With his left foot buried in ice in an orange Gatorade cooler and an ice pack wrapped around each knee, Josh Hart is steaming as he scrolls on his phone in the locker room.
The good news is the nose plug that was inserted for the second half of the Portland Trail Blazers' 118-112 loss to the visiting Los Angeles Clippers on Nov. 29 is now gone.
While the swab may have stopped the bleeding from Hart's nose, the Blazers can't seem to find a way to stop the bleeding on the court: metaphorically and physically.
After starting the year 10-4, Portland is 3-7 in its last 10 games. Wins Dec. 3 at Utah and Dec. 4 at home over Indiana had Portland at 13-11 entering this week.
Meanwhile, the injury list continues to grow with news of Nassir Little out for the next six weeks with a right hip injury, Drew Eubanks fighting back problems, Gary Payton II still recovering from summer abdominal surgery, Keon Johnson's left hip giving him fits, and now Hart battling through a left ankle sprain.
At least Damian Lillard returned from his calf injury in the Dec. 4 win over Indiana.
There are plenty of other problems seen in the last couple of weeks with the Blazers, but there's no denying that injuries are taking a large toll a quarter of the way through the season.
"Once the season starts, everybody isn't really 100% healthy, everybody is fighting through something at some point," Blazers guard Anfernee Simons said. "Everybody is doing what it takes to win, even if they have nagging injuries or anything like that. We've got to be tough and fight through it."
That may be the one positive out of all this losing: The Blazers continue to show that fight seen early on in that 10-4, and no one on the team is panicking yet.
Especially head coach Chauncey Billups, who might lead the league in times said, "It's the NBA." His goal this season has remained to be the most "connected" team, and that's a goal he's looking at above wins and losses.
"I think our connection is good," Billups said. "Connection don't have anything to do with wins or losses. We still fight in games, we win games that we're not supposed to win, we lose some that we should have won. It just happens, it's the NBA."
Billups is right, connection doesn't show up on the scoreboard. It's points that decide the winner. And recently, the Blazers have been giving up quite a few of them.
Portland has given up at least 110 points in eight of its last nine games, the lone game under 110 was a 109-107 loss at home to Brooklyn.
Those numbers have pushed the Blazers to a defensive rating of 113.9, ranked 24th in the NBA. Coupled with an offensive rating of 113.2, the Blazers' net rating of -0.7 is 17th in the NBA.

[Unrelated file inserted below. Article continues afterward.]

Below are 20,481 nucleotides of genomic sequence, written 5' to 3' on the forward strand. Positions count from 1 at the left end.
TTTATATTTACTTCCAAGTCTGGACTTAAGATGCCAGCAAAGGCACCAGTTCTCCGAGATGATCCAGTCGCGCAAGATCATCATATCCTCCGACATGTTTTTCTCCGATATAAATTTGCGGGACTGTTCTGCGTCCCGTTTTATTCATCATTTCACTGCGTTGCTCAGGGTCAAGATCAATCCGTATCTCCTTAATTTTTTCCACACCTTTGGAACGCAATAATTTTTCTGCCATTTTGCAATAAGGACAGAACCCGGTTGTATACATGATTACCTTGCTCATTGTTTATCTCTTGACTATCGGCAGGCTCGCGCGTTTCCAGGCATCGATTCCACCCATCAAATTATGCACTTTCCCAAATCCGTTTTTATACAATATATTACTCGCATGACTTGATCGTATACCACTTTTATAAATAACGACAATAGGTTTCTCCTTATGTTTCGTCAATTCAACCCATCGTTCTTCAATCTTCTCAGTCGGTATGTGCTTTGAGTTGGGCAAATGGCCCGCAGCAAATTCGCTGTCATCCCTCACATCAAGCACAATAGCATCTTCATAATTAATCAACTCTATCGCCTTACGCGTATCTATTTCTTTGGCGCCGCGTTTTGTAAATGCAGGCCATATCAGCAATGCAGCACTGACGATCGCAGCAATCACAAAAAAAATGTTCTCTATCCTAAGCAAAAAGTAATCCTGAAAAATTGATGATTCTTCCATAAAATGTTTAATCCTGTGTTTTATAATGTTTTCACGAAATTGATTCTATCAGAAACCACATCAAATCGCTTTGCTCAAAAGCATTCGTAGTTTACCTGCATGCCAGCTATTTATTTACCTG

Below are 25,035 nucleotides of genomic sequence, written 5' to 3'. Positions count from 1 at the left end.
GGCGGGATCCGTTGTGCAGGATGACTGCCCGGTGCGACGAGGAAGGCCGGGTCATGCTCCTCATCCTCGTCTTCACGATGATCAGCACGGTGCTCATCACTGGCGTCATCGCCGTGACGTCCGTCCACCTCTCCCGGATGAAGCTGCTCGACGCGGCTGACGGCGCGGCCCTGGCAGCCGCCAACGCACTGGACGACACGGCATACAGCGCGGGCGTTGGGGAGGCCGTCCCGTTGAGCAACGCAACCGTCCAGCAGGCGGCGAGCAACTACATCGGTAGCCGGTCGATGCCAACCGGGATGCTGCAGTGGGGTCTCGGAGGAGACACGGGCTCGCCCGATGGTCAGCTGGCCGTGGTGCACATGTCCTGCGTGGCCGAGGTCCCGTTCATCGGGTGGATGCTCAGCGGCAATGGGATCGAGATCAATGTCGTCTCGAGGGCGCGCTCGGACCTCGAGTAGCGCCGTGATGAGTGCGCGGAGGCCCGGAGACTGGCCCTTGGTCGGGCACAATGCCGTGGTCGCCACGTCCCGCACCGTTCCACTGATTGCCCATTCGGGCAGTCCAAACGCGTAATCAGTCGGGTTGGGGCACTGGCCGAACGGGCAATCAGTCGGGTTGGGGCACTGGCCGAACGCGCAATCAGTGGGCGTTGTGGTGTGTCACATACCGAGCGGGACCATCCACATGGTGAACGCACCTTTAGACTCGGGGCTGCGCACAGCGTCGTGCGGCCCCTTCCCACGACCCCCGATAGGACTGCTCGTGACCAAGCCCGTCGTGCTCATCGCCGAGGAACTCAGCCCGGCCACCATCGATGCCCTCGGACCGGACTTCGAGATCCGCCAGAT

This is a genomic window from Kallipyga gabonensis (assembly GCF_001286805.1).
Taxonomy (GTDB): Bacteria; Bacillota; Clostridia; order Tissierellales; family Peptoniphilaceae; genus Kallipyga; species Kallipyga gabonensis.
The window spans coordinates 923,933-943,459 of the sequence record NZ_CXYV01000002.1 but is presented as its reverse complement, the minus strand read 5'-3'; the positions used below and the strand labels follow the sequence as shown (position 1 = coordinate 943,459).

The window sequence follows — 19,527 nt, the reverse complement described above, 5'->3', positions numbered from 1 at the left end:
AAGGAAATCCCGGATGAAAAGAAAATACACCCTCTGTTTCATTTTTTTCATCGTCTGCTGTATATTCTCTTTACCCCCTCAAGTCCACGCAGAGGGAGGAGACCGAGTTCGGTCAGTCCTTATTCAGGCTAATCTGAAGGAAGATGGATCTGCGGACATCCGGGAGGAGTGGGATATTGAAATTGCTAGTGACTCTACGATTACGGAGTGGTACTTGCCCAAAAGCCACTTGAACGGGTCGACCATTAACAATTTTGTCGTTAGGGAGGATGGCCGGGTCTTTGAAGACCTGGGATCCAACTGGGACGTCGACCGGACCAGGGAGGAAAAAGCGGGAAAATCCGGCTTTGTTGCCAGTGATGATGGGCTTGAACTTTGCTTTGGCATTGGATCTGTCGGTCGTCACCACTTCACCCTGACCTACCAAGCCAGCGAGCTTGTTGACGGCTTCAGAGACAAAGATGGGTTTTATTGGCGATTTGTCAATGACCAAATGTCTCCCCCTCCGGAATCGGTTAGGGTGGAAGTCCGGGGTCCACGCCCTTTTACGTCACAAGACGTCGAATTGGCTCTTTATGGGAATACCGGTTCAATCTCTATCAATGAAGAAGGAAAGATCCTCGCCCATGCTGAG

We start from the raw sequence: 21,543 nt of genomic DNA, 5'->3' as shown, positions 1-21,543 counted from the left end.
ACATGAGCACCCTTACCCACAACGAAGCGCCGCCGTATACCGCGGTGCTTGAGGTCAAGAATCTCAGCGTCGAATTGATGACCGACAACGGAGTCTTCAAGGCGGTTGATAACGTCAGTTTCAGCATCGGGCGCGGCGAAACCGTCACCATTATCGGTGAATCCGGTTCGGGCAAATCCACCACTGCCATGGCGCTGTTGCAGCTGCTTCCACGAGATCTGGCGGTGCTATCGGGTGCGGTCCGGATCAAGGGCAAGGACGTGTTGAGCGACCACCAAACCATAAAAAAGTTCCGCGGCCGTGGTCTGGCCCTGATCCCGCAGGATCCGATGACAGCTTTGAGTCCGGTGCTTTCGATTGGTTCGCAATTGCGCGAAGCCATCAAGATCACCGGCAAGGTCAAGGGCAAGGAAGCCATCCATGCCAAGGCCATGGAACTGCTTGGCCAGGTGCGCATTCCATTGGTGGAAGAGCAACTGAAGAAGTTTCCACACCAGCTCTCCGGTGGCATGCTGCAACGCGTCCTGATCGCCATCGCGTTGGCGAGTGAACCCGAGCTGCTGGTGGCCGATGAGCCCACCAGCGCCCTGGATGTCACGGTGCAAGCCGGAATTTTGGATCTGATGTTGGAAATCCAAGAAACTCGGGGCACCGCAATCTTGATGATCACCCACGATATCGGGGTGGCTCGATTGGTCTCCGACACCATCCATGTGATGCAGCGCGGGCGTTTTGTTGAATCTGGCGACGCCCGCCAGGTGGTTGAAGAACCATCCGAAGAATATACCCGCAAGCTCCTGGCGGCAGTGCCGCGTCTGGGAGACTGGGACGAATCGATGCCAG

Injuries might be adding up, but none of the players out are ones that scream defensive stopper outside of Payton II, who has missed all 24 games so far.
Billups' initial defensive wrinkle was to switch between zone and man to start the year, but as he knows better than most, the NBA learns quickly and punches right back.
Despite the messy defense, there's still been plenty to like from the Blazers in the first quarter of the season, most notably the play of Grant.
He's averaging nearly a career-high for points with 22.2 a night while blowing by his best season average from 3-point range, currently at 47.6% from deep for the season.
Couple that with Simons, who set a new career-high with 45 points against Utah on Dec. 3, and the duo are trying their best to keep Portland afloat despite the injuries.
"He's someone who's very talented. Given the opportunity, he can go score at will, and he does it on both sides of the ball," Hart said of Grant. "He does a lot on the court and it's been great to see."
It's not just on the court either as Hart's willingness to battle through injuries speaks volumes to the kind of character he's brought to the Rose City.
Lillard has said he sees the same kind of care and attitude out of Hart that the Blazers star tries to bring, and that's what you get out of Hart every single night.
"Josh is gonna be Josh no matter who's playing," Billups said. "We feed off of his toughness. … We love that about him."
The next step for Portland is, of course, getting healthy. But while that happens, there's still plenty of room to grow, especially for Simons.
While the 23-year-old is having plenty of big nights scoring, it's been coming in waves rather than sustained success throughout a game.
In his career night at Utah, 33 of his 45 came in the first half on seven made 3-pointers. In the second half, he didn't take a single deep shot.
Simons, especially when Lillard is out, admitted he needs to look for the ball more and try to take over games, especially with the kind of heaters he can get on.
"We know he's a phenomenal talent already, but he's still got a little growing to do," Billups said. "We can't act like Ant is 32 and is Dame. He's still got some developing to do."
Really that can be said for the whole team as Portland continues to navigate the regular season.
Up next this week is a 7 p.m. tipoff Thursday, Dec. 8, at home against Denver followed by a 7 p.m. tip Saturday, Dec. 10, and the same time Monday, Dec. 12, both against Minnesota.
There's been flashes of good and flashes of bad, as expected for a revamped roster. With the next quarter of the season rolling right ahead, Portland hopes those good signs can become the new expectation.